Enzyme used to make PLA: Ralstonia eutropha
Polylactic acid is produced through the fermentation of cornstarch or glucose into lactic acid using the bacteria Ralstonia eutropha. The lactic acid is then converted to Polylactic acid using traditional polymerization processes.
Evaluation of the use of PLA
Currently Polylactic acid is used in a number of biomedical applications, such as sutures, tissue engineering and absorbable wound closure products. Currently PLA is more expensive then other plastics, but in the near future it should become cheaper and more widely used due to its many properties and advantages.Polylactic acid exhibits good durability, flexibility, high gloss, clarity and excellent tensile strength. Furthermore it is non-static which makes it ideal for shipping sensitive electronics. PLA has potential application in many areas such as textiles, agriculture and sanitation. It can be used to make disposable garments, plant mats, tree nets, food packaging, nappies and disposable tableware.
One of the main advantages of PLA is that it is renewable and minimizes environmental waste, as it may be fully biodegraded by micro-organisms under appropriate conditions into carbon dioxide and water. This greatly reduces the environmental impacts of plastic use and manufacture as it reduces the dependence on non-renewable fossil fuels.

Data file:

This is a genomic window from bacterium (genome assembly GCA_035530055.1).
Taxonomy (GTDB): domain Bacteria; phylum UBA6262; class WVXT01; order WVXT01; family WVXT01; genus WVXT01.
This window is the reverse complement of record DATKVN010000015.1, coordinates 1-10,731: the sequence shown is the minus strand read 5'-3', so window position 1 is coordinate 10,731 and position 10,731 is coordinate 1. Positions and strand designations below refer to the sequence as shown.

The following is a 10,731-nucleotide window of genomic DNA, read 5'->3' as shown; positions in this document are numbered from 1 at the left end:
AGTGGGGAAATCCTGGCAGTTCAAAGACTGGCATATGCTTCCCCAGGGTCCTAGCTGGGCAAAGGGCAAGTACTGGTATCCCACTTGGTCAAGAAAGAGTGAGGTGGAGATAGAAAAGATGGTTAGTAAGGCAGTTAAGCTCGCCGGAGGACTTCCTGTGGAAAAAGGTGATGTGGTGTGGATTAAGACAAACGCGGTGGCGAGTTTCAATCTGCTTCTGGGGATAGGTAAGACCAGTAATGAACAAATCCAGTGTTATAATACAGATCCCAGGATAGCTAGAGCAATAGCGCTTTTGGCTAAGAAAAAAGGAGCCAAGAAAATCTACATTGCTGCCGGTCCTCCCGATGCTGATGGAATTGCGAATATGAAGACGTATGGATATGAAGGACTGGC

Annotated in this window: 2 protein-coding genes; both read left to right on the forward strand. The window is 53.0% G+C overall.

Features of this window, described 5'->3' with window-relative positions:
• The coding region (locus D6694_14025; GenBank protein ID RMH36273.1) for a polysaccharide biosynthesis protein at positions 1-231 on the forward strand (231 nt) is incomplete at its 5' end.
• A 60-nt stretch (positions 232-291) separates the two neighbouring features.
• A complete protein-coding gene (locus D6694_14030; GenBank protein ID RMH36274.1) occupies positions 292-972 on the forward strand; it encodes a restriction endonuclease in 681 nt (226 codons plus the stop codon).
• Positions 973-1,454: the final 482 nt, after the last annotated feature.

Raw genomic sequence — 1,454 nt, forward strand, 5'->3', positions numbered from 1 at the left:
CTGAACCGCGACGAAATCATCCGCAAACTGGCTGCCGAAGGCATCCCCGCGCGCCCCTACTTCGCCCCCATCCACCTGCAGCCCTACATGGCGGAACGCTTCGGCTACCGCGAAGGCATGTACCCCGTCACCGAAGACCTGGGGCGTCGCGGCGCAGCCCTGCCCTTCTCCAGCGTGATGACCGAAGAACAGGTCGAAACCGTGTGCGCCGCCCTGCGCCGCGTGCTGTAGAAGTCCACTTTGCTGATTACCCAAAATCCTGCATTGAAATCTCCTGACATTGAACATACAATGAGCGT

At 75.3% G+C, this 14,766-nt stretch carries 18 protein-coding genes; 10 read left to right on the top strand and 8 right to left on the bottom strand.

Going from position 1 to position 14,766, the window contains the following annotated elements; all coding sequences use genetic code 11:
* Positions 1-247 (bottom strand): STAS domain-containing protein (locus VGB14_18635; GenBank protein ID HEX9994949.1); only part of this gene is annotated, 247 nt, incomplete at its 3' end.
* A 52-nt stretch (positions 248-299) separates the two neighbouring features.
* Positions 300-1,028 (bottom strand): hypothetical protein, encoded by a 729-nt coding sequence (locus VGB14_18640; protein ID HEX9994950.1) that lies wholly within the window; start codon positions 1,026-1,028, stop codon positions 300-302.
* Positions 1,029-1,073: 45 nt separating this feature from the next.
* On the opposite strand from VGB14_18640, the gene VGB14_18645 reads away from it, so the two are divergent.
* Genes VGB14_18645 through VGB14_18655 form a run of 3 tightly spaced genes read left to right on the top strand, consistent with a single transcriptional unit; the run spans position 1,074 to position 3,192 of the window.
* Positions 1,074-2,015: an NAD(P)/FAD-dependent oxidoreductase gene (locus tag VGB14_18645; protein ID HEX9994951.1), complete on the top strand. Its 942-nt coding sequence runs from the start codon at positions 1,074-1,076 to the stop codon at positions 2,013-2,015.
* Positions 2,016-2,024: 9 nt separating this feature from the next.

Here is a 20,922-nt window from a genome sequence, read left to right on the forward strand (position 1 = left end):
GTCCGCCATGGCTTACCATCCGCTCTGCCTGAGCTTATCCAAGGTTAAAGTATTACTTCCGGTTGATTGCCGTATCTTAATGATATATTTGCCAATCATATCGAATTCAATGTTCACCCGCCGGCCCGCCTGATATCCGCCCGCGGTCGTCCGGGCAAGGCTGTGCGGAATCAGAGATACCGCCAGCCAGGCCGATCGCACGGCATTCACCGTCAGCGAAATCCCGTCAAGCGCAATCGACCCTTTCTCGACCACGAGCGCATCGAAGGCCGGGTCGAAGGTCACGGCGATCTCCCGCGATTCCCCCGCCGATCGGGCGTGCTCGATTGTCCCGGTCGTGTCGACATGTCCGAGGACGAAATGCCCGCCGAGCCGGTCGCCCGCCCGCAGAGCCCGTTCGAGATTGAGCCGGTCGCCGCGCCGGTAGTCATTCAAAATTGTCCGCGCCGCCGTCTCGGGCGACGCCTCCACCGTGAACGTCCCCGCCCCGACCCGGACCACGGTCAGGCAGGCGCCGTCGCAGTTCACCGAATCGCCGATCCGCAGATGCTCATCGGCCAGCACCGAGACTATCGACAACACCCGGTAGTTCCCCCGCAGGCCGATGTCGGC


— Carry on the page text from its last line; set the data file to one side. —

However, there are still energy concerns and social impacts which need to be addressed in order to make PLA a viable material. Efficiency is a major concern in the production of PLA and bioplastics in general. Currently, fossil fuel is still used as an energy source during the production process. Consequently this has raised questions regarding how much fossil fuel is actually saved by manufacturing bioplastics. Only a few processes have emerged that actually use less energy in the production process. Therefore, researchers are still working on refining the processes used in order to make bioplastics viable...